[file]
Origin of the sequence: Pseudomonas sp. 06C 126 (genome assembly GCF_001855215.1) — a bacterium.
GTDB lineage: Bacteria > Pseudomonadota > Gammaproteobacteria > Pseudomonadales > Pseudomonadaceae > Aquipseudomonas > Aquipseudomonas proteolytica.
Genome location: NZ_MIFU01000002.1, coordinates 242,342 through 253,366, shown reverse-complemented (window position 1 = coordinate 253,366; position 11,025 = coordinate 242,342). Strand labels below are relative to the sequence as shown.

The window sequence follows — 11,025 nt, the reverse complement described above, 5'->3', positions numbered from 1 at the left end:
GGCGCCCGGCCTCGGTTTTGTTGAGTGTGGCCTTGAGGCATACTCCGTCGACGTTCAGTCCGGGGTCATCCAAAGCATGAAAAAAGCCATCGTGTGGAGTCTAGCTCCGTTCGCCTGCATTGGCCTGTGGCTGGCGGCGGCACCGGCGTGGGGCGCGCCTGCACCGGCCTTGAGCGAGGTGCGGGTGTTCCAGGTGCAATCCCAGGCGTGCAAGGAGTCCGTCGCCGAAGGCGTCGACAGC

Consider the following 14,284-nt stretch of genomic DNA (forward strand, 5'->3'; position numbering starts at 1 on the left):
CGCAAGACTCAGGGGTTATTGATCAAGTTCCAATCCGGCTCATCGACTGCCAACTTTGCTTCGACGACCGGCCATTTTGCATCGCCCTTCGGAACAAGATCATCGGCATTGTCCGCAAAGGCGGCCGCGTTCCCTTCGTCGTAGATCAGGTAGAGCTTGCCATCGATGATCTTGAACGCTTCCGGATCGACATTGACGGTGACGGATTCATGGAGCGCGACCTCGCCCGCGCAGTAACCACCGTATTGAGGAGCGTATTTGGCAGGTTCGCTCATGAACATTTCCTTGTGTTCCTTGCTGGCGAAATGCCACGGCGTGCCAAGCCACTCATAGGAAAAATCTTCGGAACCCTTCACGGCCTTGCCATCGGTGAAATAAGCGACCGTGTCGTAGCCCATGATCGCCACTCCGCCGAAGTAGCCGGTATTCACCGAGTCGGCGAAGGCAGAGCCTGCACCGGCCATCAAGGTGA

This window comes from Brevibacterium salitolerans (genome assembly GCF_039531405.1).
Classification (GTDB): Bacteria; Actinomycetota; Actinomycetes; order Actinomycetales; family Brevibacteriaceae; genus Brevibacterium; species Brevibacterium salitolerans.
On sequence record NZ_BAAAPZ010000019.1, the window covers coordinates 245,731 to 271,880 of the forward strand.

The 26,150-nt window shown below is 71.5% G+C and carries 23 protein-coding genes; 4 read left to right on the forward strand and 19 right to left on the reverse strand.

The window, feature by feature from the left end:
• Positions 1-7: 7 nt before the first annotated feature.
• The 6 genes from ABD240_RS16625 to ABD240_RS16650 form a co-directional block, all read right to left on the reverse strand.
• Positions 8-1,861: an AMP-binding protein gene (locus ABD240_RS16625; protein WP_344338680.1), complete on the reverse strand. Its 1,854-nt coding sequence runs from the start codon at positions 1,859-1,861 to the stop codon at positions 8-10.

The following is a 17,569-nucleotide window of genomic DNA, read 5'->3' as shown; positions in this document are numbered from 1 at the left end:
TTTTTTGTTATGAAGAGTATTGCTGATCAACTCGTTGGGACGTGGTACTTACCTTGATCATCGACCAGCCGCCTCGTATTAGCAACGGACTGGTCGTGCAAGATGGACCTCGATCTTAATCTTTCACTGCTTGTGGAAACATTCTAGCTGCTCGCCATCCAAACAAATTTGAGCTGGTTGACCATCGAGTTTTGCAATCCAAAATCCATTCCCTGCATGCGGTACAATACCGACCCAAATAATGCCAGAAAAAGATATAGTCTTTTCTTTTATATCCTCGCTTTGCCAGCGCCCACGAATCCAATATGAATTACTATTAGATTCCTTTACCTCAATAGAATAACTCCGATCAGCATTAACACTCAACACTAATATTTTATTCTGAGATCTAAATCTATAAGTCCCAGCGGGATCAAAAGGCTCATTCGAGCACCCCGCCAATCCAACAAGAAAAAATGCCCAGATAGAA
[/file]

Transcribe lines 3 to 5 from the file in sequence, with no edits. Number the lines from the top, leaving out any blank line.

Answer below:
Genome location: NZ_MIFU01000002.1, coordinates 242,342 through 253,366, shown reverse-complemented (window position 1 = coordinate 253,366; position 11,025 = coordinate 242,342). Strand labels below are relative to the sequence as shown.

The window sequence follows — 11,025 nt, the reverse complement described above, 5'->3', positions numbered from 1 at the left end:
GGCGCCCGGCCTCGGTTTTGTTGAGTGTGGCCTTGAGGCATACTCCGTCGACGTTCAGTCCGGGGTCATCCAAAGCATGAAAAAAGCCATCGTGTGGAGTCTAGCTCCGTTCGCCTGCATTGGCCTGTGGCTGGCGGCGGCACCGGCGTGGGGCGCGCCTGCACCGGCCTTGAGCGAGGTGCGGGTGTTCCAGGTGCAATCCCAGGCGTGCAAGGAGTCCGTCGCCGAAGGCGTCGACAGC